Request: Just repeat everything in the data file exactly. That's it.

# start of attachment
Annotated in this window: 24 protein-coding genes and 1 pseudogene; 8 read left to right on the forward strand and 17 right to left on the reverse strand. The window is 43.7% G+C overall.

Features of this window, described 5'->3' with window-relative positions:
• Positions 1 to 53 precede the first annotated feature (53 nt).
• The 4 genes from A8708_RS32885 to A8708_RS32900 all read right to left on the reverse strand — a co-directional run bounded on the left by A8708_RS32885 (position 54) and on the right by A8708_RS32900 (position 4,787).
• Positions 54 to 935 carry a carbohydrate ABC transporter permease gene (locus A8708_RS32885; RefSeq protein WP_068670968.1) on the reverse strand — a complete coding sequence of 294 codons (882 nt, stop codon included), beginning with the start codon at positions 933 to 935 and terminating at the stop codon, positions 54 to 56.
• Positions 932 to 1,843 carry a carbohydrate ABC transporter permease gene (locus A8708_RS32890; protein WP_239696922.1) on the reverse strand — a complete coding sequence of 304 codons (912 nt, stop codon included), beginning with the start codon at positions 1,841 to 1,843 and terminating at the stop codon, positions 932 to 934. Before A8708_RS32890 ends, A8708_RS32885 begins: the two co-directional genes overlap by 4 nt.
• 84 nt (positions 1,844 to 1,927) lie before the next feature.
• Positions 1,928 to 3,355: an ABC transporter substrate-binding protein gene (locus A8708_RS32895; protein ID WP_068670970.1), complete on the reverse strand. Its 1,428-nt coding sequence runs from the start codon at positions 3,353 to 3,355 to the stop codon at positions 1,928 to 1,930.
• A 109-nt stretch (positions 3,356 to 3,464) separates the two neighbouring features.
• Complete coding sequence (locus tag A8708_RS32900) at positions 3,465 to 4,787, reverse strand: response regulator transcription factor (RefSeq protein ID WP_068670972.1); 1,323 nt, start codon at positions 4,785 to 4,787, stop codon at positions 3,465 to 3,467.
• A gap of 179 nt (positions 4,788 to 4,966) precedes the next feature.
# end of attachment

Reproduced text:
Annotated in this window: 24 protein-coding genes and 1 pseudogene; 8 read left to right on the forward strand and 17 right to left on the reverse strand. The window is 43.7% G+C overall.

Features of this window, described 5'->3' with window-relative positions:
• Positions 1 to 53 precede the first annotated feature (53 nt).
• The 4 genes from A8708_RS32885 to A8708_RS32900 all read right to left on the reverse strand — a co-directional run bounded on the left by A8708_RS32885 (position 54) and on the right by A8708_RS32900 (position 4,787).
• Positions 54 to 935 carry a carbohydrate ABC transporter permease gene (locus A8708_RS32885; RefSeq protein WP_068670968.1) on the reverse strand — a complete coding sequence of 294 codons (882 nt, stop codon included), beginning with the start codon at positions 933 to 935 and terminating at the stop codon, positions 54 to 56.
• Positions 932 to 1,843 carry a carbohydrate ABC transporter permease gene (locus A8708_RS32890; protein WP_239696922.1) on the reverse strand — a complete coding sequence of 304 codons (912 nt, stop codon included), beginning with the start codon at positions 1,841 to 1,843 and terminating at the stop codon, positions 932 to 934. Before A8708_RS32890 ends, A8708_RS32885 begins: the two co-directional genes overlap by 4 nt.
• 84 nt (positions 1,844 to 1,927) lie before the next feature.
• Positions 1,928 to 3,355: an ABC transporter substrate-binding protein gene (locus A8708_RS32895; protein ID WP_068670970.1), complete on the reverse strand. Its 1,428-nt coding sequence runs from the start codon at positions 3,353 to 3,355 to the stop codon at positions 1,928 to 1,930.
• A 109-nt stretch (positions 3,356 to 3,464) separates the two neighbouring features.
• Complete coding sequence (locus tag A8708_RS32900) at positions 3,465 to 4,787, reverse strand: response regulator transcription factor (RefSeq protein ID WP_068670972.1); 1,323 nt, start codon at positions 4,785 to 4,787, stop codon at positions 3,465 to 3,467.
• A gap of 179 nt (positions 4,788 to 4,966) precedes the next feature.